NAMI Sauk Valley Sauk Valley
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Celebrating Recovery through Work Elliott and Dianne Steele believed that there had to be a place where individuals with mental illness were celebrated as people and not treated like patients, so they created Vincent House.
Understanding What HIPAA Means for Mental Illness
My Journey With Bipolar
Help for Veterans Involved in the Justice System
-more at
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Who We Are And Our Purpose

NAMI Sauk Valley is a self-help, advocacy, non-profit organization dedicated

to improving conditions for the mentally ill and to give support for families,

or friends with mentally ill loved ones.


Service Area

NAMI Sauk Valley serves people in Carroll, Lee, Ogle, and Whiteside Counties.

Interested people outside these counties are welcome.



Check calender for meeting schedule.   Meetings are rotated between Sinnissippi Centers

in Dixon and Rochelle


What NAMI Sauk Valley Does

Provides support for families by:

  • Education and information about mental illness, and various treatments available.
  • Opportunities for interaction with others experiencing similar problems.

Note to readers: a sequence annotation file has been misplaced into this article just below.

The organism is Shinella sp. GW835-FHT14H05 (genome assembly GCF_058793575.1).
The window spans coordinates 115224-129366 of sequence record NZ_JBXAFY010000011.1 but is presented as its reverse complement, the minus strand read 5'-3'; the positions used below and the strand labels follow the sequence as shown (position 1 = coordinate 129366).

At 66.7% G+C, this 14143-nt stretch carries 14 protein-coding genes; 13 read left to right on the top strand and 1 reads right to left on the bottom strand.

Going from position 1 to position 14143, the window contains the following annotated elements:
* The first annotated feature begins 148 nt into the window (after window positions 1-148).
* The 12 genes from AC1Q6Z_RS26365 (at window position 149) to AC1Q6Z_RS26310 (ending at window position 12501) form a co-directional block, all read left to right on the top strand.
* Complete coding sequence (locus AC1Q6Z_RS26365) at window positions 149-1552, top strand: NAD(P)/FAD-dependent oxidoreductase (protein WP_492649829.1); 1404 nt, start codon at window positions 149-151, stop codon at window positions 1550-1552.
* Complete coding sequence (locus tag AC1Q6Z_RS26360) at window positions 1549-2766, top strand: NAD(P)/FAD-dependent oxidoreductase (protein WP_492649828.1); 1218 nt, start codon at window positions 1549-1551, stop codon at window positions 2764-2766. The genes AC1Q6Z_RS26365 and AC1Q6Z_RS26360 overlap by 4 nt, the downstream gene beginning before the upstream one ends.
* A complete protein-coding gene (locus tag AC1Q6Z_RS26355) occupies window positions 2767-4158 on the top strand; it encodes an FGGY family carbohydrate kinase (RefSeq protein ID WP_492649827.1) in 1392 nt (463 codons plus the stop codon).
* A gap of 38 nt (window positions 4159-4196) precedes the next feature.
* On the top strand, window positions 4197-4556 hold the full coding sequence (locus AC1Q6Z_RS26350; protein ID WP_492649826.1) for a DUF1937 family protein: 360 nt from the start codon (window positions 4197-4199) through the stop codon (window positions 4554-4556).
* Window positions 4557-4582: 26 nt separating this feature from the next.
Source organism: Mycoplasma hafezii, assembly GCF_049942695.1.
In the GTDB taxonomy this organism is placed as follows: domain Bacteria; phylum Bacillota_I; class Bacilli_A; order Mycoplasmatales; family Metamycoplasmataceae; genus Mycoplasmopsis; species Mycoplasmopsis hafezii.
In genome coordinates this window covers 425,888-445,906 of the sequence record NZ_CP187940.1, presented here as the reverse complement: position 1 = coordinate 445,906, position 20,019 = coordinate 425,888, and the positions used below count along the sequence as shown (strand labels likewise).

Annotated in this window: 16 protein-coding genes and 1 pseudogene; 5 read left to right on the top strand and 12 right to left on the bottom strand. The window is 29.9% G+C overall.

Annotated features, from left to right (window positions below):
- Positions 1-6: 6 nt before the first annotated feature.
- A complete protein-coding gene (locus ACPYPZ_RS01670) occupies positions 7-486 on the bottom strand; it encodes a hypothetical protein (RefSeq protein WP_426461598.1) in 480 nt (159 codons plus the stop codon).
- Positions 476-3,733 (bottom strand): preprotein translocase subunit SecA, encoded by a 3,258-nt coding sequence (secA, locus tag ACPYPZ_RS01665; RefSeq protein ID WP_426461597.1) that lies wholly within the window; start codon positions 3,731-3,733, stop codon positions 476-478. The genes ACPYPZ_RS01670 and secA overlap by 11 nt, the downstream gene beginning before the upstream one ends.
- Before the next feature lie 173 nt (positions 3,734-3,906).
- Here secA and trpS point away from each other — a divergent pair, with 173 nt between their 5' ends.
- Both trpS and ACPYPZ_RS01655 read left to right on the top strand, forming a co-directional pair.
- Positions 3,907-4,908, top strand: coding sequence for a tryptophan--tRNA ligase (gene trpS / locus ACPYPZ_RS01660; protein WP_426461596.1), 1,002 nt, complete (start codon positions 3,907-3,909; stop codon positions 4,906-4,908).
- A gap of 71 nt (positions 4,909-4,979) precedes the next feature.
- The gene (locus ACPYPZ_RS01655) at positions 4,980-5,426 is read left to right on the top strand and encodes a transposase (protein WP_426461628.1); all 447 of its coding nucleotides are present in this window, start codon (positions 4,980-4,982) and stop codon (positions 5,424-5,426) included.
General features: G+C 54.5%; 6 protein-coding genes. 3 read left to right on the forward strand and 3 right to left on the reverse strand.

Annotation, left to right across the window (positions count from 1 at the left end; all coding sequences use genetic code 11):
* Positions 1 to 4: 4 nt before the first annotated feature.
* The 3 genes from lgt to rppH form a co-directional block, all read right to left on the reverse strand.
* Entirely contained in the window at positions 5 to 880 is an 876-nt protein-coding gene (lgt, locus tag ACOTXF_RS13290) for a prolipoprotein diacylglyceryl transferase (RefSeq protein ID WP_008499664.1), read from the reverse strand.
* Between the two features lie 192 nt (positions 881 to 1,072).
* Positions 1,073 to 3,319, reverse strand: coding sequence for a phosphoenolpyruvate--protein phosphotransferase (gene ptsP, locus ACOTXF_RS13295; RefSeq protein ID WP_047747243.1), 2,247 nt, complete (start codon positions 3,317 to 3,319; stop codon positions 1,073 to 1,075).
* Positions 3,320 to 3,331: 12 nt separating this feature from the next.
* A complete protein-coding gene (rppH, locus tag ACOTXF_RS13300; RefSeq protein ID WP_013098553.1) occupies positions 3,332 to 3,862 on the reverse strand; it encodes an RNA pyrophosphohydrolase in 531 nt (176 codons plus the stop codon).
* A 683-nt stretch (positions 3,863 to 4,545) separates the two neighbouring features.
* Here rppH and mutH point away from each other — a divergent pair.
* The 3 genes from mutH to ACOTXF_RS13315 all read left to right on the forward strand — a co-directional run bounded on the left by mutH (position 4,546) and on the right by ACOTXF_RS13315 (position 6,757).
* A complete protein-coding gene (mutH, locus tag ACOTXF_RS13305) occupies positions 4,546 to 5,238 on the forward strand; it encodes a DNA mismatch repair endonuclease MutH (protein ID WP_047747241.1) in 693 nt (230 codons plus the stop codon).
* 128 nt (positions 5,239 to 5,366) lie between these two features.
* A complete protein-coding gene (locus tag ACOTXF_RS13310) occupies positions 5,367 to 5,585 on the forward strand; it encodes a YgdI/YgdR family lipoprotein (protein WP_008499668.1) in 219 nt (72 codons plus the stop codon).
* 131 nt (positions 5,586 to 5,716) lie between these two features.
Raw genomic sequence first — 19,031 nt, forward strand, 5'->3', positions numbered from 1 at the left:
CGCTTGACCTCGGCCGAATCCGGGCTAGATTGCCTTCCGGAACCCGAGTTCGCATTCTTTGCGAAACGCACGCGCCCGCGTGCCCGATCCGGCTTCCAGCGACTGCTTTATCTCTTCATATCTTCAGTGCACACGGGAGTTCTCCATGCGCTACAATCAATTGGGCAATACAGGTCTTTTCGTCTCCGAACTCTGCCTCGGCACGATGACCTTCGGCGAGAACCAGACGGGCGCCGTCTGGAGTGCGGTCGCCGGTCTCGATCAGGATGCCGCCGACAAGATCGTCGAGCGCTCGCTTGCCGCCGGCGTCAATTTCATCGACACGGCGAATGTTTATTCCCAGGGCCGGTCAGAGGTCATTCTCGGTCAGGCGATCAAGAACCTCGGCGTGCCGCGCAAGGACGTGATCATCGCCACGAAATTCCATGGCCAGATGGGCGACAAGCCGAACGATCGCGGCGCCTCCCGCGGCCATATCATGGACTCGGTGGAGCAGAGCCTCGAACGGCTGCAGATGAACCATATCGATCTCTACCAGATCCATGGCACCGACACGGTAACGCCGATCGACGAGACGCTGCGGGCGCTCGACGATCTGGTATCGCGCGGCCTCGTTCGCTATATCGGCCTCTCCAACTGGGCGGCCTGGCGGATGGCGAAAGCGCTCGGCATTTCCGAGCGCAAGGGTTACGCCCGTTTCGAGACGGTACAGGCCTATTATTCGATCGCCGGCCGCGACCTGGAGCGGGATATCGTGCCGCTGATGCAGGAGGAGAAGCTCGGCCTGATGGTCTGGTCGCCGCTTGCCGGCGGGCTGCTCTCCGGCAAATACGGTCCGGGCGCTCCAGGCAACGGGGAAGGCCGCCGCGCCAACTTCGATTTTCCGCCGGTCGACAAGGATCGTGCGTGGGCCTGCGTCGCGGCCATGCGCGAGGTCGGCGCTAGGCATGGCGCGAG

• Public education to reduce and eliminatediscrimination and the stigma of mental illness.
  • An awareness and involvement in pertinent legislation at all levels of government.
  • Public education to enhance better understanding and respect for those who are mentally ill and their families.
  • Research information, and information about new medications as it becomes available.


What A Family Member Can Do

  • Educate yourself.  Talk with family members, attend educational programs, view quality videos, read book, contact organizations involved with mental health.  Dealing with the unknown can be more difficult than dealing with the disease.
  • Become involved.   get support from others with similar problems.
  • Find professionals who involve families in the treatment plans.
  • Learn of available resources in your community for people with mental illness.
  • Normalize your life as much as possible.
  • Develop outside interest and make time for them.
  • Talk about the illness with your friends and relatives.  Help erase the misunderstanding that some people associate with mental illness.
  • Do fun things!  Laugh! Maintain meaningful relationships.


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